DATE: April 10, 2013
MEDIA CONTACT: Michael Mills
WHAT: In subtropical South Florida just about anything you stick in the ground has a good chance of growing, which is why so many plants classified variously as non-native, invasive, or exotic can thrive. Such plants may have been introduced intentionally. Australian pines, for example, were originally planted throughout the region as shade trees and windbreaks; now they’re out of control in many areas. Likewise melaleucas, which were once recommended as ornamental landscape trees but are now considered a nuisance plant.
Other times unwitting home landscapers cultivate the wrong kinds of plants, thanks to misinformation from such seemingly reliable sources as books, friends, nurseries, and the Internet. A home landscape including, say, areca and Chinese fan palms, wandering Jew vines, lantana shrubs, flowering four o’clock and ground orchids, and such trees as schefflera, weeping fig, mimosa, and orchid trees might seem like a good plan, but all these plants wreak varying degrees of havoc on the native environment. Even such fruit trees as mango, guava, and sapodilla come with their own sets of problems. And forget about tossing out houseplants that have outgrown their containers – they can easily take root and spread until they run amok.
That, simply put, is the potential problem. Non-native, invasive, and exotic plants can go wild in our yards, parks, and natural areas and on our roadsides and canal banks. The vast majority pose no serious threat, but some grow out of control, competing with native vegetation and gradually displacing it, forever altering ecosystems that have developed over millions of years.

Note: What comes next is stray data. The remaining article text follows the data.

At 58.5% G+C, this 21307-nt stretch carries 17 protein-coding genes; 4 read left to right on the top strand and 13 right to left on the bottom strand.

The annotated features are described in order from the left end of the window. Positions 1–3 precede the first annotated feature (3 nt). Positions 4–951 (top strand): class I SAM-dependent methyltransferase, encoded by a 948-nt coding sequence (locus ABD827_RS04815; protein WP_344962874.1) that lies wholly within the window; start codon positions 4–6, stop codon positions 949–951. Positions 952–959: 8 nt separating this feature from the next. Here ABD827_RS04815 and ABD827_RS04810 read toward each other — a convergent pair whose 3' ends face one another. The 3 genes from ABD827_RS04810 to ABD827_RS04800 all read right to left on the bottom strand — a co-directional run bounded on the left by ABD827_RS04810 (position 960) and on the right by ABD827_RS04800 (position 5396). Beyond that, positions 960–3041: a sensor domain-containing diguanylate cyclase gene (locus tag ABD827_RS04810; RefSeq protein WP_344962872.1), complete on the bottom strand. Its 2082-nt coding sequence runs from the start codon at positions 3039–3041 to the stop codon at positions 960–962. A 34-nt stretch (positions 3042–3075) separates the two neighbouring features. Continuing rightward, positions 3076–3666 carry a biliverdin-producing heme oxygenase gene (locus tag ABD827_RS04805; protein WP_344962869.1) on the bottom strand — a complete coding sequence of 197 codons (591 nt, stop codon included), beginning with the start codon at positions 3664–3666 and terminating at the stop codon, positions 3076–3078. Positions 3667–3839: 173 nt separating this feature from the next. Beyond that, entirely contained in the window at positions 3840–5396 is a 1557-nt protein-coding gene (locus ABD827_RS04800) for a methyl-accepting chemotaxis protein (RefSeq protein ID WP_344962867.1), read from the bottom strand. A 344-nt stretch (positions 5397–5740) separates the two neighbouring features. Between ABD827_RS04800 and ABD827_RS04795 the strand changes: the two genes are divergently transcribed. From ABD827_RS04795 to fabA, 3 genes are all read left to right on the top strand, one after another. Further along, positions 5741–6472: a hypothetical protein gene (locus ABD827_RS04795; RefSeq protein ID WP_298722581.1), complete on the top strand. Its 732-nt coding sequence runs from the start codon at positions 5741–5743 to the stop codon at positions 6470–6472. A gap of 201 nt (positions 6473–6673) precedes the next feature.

The most notorious invasive plants – the aforementioned Australian pines and melaleucas, along with Brazilian pepper – have long been targeted by intensive campaigns to curb their spread. But you can also do your part simply by paying closer attention to what you grow in your own yard. Don’t trust older editions of landscaping guides, which may contain outdated information, and don’t buy plants just because they’re pretty or your friends or neighbors recommend them. And by all means don’t put indiscriminate faith in the Internet, which is rife with misinformation.
The key is educating yourself on what you put into the ground and what you do with it once it’s planted, and for help with that you can turn to Broward County parks. From 9 a.m. to 1 p.m. on Saturday, April 27, Fern Forest Nature Center will hold its Spring Into Gardening Native Plant Sale, which emphasizes the right kinds of plants to grow in your home landscape. Gardening information and other activities will be offered.
WHERE: Fern Forest Nature Center
201 Lyons Rd. South, Coconut Creek 33063
WHEN: Saturday, April 27, 9 a.m.-1 p.m.
WHO: For all ages.
For more information, call Fern Forest at 954-357-5198. The nature center is accessible via Broward County Transit Routes #31 and #42.
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Founded in February 1956 and accredited by the Commission for Accreditation of Park and Recreation Agencies, Broward County Parks and Recreation Division manages almost 6,500 acres, encompassing nearly 50 regional parks and nature centers, neighborhood parks, and natural areas at various stages of development. Facilities include water parks, campgrounds, a target range, a stadium, a skate park, an observatory, mountain bike trails, an educational farm with stables, and a velodrome and other sports facilities. Hours and fees vary by location. For more information, visit broward.org/parks.
Individuals with disabilities requiring accommodations in order to participate in County programs, services, and activities must contact the Special Populations Section at 954-357-8170 or TTY 954-537-2844 at least 10 business days prior to the scheduled meeting or event to request an accommodation.